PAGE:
Unapologetic, raw yet graceful, Lidia Yuknavitch's memoir weaves in breathless prose a powerful story of self-expression, charting early abuse, addiction, homelessness, self-sabotage, and desire, while coming of age as a writer. All this is underpinned by two constants, the exhilaration/solace of being in water and rage/resilience it takes to be a woman. An extraordinary book.
A retired university professor in Berlin befriends a group of African asylum seekers and attempts to help them in various ways, so begins this sensitive and powerful novel. It cleverly portrays the culture gap as neither party knows anything about each other's history despite Richard's academic credentials, and their interactions show how the help he offers is informed by his own view of what is essential. Their common ground is hard won but the echoes of the East German perspective ripple through the book, without offering redemption the novel's main power is the subtle way it humanises all the characters. A must read.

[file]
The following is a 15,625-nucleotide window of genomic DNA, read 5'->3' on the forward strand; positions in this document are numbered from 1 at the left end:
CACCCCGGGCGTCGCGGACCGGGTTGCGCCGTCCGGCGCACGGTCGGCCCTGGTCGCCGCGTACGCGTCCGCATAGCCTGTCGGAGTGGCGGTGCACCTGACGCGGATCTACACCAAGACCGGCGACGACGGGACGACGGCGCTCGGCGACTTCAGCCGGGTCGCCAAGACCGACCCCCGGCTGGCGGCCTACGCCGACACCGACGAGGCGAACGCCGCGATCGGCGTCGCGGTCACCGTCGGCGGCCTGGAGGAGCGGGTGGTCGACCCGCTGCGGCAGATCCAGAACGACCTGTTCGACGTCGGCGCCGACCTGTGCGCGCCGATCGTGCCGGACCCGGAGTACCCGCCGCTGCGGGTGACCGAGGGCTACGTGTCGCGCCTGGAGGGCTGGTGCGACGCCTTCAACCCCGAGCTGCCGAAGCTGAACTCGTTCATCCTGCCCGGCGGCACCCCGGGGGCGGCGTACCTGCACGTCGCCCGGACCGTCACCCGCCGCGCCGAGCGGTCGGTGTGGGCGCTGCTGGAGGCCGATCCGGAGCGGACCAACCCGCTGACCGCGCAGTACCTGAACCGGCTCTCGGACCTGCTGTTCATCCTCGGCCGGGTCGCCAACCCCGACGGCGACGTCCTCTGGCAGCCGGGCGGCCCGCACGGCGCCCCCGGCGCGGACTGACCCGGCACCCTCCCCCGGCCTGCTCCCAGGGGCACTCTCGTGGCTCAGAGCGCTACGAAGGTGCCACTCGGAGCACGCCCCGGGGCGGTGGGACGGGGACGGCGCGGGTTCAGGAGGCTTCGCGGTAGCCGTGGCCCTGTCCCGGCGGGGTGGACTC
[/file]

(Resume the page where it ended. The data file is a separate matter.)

Published by Granta on 2nd August 2018
A portrait of the chaotic and seamy underside of San Francisco's Mission district in which the narrator Jesse 'dabbles in perversity' with frightening abandon. The writing is exquisitely real, exhilarating while the book explores themes of self-annihilation, sex as a substitute for love, violence and power and how the main character, drawn to people who screw her over, finds self sabotage a transgressive act. Not for the faint-hearted.